A New Framework for Viewing and Sharing Maps
Esri Announces ArcReader
Sharing maps with both GIS people in your organization and non-GIS professionals is essential. This has prompted Esri to develop a new addition to the ArcGIS desktop family of products called ArcReader. "ArcReader will change the way we share maps," says Rob Elkins, ArcReader project manager.
Right: With ArcGIS Publisher, you can create maps that support text annotation with multiscale labels, layouts with titles, different zoom levels, dimension labeling, and legends.
ArcReader is a free, downloadable, lightweight application that will enable users to access GIS maps and services created with ArcMap. ArcReader provides GIS users with a method to share electronic maps locally and over networks and the Internet. These read-only maps are viewable by ArcReader and all other ArcGIS desktop products.
ArcReader will have the same look and feel as other ArcGIS products as well as the same GUI. Built from the same ArcObjects components as ArcInfo, ArcEditor, and ArcView, ArcReader can easily be embedded into new applications using any COM-compliant programming language such as Visual Basic, Visual C++, or Delphi.
ArcGIS Publisher is a new extension to ArcView, ArcEditor, and ArcInfo that will enable users to author or publish GIS maps and services. Any of the ArcGIS desktop products with the new ArcGIS Publisher extension can convert a standard MXD map document to the PMF format used by ArcGIS Publisher. PMF files contain instructions about the location and symbology of data layers (including geodatabase connectivity, Internet connections, and Geography Network layers).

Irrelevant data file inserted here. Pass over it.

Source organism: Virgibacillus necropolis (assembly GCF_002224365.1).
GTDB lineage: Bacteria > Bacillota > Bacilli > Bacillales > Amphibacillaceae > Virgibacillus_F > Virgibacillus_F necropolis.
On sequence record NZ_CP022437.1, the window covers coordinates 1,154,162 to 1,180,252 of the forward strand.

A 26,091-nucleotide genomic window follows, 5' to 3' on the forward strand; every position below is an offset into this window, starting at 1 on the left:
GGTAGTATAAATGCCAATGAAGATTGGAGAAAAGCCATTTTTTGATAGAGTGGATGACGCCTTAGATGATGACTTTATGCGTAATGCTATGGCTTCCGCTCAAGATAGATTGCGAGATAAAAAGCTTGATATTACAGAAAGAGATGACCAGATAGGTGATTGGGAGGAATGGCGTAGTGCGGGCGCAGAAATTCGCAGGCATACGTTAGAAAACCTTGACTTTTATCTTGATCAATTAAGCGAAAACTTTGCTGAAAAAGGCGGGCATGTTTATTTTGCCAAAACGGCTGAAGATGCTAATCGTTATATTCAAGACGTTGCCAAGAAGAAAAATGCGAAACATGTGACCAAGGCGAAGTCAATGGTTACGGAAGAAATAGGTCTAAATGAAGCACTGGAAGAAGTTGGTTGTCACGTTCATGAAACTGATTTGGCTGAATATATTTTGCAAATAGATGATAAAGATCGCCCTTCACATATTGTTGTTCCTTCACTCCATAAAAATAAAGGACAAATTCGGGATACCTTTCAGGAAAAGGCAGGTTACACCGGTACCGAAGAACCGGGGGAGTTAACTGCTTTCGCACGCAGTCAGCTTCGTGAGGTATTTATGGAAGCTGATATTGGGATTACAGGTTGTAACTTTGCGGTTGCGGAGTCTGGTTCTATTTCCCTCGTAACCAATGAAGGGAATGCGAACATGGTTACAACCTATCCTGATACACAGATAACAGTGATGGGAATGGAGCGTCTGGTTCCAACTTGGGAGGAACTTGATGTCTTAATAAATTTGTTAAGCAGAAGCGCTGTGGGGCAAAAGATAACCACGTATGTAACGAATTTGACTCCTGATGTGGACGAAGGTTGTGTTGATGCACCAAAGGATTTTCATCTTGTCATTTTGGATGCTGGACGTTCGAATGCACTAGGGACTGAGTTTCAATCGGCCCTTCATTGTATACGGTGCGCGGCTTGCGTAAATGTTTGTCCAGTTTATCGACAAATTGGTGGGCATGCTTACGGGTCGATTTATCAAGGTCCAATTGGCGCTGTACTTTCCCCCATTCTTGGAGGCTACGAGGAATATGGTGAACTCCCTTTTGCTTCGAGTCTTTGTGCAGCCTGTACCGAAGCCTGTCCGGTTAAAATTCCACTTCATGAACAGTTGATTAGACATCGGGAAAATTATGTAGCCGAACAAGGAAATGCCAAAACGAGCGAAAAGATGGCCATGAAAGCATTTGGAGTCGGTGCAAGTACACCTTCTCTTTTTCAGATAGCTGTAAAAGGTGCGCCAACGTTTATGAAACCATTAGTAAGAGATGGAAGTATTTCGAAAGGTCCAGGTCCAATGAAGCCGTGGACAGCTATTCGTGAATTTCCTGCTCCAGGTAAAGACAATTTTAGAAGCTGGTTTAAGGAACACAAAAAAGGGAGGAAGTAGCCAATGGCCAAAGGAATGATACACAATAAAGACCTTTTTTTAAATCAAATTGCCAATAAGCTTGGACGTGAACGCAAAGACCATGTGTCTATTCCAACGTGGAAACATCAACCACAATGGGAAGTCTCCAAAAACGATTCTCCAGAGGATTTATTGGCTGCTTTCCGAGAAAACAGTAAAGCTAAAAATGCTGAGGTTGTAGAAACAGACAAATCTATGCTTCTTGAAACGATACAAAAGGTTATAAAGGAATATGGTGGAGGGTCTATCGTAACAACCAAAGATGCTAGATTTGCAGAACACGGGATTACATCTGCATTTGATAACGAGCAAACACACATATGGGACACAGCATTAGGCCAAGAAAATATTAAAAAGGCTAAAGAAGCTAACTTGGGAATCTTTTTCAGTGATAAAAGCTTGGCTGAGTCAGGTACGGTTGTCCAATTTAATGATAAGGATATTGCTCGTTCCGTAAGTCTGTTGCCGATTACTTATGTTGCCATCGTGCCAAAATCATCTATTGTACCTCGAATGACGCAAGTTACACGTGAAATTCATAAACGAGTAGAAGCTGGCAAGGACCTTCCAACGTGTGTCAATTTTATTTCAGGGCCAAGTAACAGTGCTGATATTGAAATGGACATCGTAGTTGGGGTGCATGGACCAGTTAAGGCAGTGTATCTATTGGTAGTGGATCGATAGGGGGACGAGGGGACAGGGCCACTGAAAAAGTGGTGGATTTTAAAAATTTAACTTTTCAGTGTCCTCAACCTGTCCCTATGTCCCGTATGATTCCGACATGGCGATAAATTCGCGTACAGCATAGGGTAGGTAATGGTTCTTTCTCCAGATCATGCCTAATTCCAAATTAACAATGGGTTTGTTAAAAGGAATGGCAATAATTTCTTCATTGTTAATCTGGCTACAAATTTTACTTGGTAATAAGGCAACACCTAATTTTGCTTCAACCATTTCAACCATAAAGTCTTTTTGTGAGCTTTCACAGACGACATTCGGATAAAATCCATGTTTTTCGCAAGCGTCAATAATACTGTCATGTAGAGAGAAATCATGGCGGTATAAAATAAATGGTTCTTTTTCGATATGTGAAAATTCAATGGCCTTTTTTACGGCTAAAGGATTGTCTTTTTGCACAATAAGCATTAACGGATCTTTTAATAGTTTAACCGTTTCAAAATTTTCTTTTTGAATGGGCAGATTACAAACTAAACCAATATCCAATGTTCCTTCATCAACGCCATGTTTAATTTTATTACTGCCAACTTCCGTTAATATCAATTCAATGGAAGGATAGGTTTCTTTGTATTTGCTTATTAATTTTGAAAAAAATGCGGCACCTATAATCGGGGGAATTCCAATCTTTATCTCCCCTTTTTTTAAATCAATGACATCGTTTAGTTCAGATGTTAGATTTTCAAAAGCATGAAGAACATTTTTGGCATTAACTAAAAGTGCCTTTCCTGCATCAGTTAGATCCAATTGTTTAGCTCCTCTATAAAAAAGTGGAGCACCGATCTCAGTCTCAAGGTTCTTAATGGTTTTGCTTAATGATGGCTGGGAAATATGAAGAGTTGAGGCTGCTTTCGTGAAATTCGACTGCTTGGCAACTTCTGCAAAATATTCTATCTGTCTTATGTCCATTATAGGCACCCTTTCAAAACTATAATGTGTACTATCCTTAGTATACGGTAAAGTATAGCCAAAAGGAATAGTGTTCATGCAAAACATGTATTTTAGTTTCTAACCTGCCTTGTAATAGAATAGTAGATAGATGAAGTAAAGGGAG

PMF files can only be altered with ArcView, ArcEditor, and ArcInfo using the new ArcGIS Publisher extension, thus making ArcMap an authoring or publishing environment for maps viewed with the new ArcReader technology. Although the free ArcReader software will not be able to author or change PMF files, users will be able to turn layers off and on.
ArcReader preserves a live connection to data, so the user's data view is dynamic. This also makes ArcReader useful for publishing maps based on ArcIMS or Geography Network services.
ArcReader can be used in a number of ways. First, as a stand-alone desktop application, ArcReader can access local data via the PMF file. ArcReader can also be used across the Internet. By being connected to the Internet, ArcReader can view the PMF files that point to ArcIMS services. Finally, ArcReader can be placed on a CD with your data. The CD can then be distributed within an organization for desktop and field use or as a publication for external distribution.
The ArcGIS Publisher extension to ArcMap and ArcReader is currently in development.
For more information, visit www.esri.com/arcreader.